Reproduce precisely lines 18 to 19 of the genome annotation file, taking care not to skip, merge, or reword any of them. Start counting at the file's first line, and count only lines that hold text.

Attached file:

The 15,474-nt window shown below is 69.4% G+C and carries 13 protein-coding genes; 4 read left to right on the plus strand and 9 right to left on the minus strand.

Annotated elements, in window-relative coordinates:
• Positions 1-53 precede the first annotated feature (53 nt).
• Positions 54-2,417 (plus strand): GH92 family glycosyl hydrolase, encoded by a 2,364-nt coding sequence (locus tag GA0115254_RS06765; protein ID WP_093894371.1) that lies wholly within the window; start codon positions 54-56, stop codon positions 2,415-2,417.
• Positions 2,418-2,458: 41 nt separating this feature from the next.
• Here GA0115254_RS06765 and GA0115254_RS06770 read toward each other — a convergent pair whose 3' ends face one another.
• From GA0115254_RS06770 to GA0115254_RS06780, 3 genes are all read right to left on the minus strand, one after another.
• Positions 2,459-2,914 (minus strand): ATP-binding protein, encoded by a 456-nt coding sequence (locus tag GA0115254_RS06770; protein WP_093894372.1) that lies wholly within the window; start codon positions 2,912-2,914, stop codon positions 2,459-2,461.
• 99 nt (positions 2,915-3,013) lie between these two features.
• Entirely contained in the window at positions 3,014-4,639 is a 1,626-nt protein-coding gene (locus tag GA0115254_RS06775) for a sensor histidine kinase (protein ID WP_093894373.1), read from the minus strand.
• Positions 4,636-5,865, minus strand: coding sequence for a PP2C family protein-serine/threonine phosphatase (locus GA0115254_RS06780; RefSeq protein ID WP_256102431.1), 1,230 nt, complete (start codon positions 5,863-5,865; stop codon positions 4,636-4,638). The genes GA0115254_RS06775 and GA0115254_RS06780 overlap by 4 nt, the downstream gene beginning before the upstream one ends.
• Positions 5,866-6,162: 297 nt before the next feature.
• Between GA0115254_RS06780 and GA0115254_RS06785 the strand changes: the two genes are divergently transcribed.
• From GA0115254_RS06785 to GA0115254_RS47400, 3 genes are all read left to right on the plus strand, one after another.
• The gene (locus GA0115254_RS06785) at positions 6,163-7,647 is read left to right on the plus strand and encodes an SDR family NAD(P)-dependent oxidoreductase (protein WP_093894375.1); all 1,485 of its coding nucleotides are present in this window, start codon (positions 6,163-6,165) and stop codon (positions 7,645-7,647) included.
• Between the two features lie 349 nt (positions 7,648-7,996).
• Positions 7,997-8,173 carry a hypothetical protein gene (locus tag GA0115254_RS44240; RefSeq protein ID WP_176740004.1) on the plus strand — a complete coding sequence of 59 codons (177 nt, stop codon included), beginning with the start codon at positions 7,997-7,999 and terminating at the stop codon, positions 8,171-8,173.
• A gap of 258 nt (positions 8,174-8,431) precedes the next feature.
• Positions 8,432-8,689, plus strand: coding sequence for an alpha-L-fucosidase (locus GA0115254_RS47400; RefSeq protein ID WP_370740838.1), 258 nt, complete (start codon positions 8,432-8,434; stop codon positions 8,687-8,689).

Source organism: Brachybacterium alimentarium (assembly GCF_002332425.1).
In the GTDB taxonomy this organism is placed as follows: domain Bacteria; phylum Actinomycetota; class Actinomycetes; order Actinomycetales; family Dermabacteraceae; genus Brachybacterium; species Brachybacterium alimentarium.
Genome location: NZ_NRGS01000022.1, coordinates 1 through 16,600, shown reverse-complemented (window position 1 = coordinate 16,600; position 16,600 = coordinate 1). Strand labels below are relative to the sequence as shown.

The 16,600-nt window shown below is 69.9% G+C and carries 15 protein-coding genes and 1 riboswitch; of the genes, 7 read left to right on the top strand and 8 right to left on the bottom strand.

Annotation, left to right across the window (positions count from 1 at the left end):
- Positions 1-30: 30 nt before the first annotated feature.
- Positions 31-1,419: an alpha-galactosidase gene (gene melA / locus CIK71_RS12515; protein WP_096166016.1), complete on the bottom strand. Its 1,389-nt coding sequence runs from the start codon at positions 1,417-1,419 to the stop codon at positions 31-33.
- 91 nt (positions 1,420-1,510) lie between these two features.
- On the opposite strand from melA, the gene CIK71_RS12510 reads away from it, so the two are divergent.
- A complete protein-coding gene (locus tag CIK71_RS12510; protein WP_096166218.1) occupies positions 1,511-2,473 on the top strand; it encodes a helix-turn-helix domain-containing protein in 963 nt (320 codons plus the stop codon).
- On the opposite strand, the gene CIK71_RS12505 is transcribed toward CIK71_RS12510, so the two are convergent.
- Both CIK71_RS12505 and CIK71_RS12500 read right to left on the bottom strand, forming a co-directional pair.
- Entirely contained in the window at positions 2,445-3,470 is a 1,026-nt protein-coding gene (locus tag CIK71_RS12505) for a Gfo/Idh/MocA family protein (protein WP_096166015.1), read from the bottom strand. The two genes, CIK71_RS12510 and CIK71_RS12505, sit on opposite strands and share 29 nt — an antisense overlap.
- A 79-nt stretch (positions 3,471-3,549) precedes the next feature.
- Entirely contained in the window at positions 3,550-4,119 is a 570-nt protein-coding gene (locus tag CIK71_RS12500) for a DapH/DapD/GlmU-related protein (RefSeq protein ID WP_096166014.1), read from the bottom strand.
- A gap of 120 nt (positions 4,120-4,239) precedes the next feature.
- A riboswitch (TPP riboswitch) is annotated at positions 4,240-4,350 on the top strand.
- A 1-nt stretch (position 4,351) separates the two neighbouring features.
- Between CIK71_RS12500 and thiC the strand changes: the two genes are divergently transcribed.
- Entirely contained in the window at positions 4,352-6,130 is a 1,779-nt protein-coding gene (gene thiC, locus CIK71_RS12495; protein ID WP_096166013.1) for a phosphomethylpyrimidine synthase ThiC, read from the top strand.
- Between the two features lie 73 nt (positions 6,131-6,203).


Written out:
• A gap of 258 nt (positions 8,174-8,431) precedes the next feature.
• Positions 8,432-8,689, plus strand: coding sequence for an alpha-L-fucosidase (locus GA0115254_RS47400; RefSeq protein ID WP_370740838.1), 258 nt, complete (start codon positions 8,432-8,434; stop codon positions 8,687-8,689).